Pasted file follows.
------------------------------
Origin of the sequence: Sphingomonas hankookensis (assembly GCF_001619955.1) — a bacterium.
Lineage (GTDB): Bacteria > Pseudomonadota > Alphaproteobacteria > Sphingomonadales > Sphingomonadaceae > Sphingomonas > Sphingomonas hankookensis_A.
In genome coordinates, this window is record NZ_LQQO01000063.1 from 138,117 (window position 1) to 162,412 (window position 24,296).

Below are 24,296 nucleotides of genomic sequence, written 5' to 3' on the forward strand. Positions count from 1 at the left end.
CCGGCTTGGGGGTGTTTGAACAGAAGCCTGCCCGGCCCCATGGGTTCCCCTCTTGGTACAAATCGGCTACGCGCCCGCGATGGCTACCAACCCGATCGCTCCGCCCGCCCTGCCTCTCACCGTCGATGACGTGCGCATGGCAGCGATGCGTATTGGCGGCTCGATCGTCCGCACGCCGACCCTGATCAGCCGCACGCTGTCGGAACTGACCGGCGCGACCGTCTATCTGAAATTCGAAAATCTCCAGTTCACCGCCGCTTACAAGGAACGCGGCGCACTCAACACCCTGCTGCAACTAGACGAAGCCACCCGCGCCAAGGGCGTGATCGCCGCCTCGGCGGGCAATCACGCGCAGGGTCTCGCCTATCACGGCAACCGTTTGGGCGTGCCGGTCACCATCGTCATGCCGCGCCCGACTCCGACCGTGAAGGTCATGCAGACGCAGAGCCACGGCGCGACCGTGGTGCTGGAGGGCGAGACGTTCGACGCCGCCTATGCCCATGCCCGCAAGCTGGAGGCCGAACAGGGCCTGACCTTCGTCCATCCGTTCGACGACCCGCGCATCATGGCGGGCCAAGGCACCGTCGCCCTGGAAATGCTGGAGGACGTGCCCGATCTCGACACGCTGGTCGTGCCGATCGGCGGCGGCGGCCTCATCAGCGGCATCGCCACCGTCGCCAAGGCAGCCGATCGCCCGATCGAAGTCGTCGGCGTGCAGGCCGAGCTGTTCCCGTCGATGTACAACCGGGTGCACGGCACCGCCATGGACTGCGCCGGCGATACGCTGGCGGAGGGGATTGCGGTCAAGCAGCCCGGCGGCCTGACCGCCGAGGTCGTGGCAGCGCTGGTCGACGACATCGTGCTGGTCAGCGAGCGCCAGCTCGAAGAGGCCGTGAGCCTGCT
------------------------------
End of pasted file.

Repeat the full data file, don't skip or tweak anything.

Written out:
Origin of the sequence: Sphingomonas hankookensis (assembly GCF_001619955.1) — a bacterium.
Lineage (GTDB): Bacteria > Pseudomonadota > Alphaproteobacteria > Sphingomonadales > Sphingomonadaceae > Sphingomonas > Sphingomonas hankookensis_A.
In genome coordinates, this window is record NZ_LQQO01000063.1 from 138,117 (window position 1) to 162,412 (window position 24,296).

Below are 24,296 nucleotides of genomic sequence, written 5' to 3' on the forward strand. Positions count from 1 at the left end.
CCGGCTTGGGGGTGTTTGAACAGAAGCCTGCCCGGCCCCATGGGTTCCCCTCTTGGTACAAATCGGCTACGCGCCCGCGATGGCTACCAACCCGATCGCTCCGCCCGCCCTGCCTCTCACCGTCGATGACGTGCGCATGGCAGCGATGCGTATTGGCGGCTCGATCGTCCGCACGCCGACCCTGATCAGCCGCACGCTGTCGGAACTGACCGGCGCGACCGTCTATCTGAAATTCGAAAATCTCCAGTTCACCGCCGCTTACAAGGAACGCGGCGCACTCAACACCCTGCTGCAACTAGACGAAGCCACCCGCGCCAAGGGCGTGATCGCCGCCTCGGCGGGCAATCACGCGCAGGGTCTCGCCTATCACGGCAACCGTTTGGGCGTGCCGGTCACCATCGTCATGCCGCGCCCGACTCCGACCGTGAAGGTCATGCAGACGCAGAGCCACGGCGCGACCGTGGTGCTGGAGGGCGAGACGTTCGACGCCGCCTATGCCCATGCCCGCAAGCTGGAGGCCGAACAGGGCCTGACCTTCGTCCATCCGTTCGACGACCCGCGCATCATGGCGGGCCAAGGCACCGTCGCCCTGGAAATGCTGGAGGACGTGCCCGATCTCGACACGCTGGTCGTGCCGATCGGCGGCGGCGGCCTCATCAGCGGCATCGCCACCGTCGCCAAGGCAGCCGATCGCCCGATCGAAGTCGTCGGCGTGCAGGCCGAGCTGTTCCCGTCGATGTACAACCGGGTGCACGGCACCGCCATGGACTGCGCCGGCGATACGCTGGCGGAGGGGATTGCGGTCAAGCAGCCCGGCGGCCTGACCGCCGAGGTCGTGGCAGCGCTGGTCGACGACATCGTGCTGGTCAGCGAGCGCCAGCTCGAAGAGGCCGTGAGCCTGCT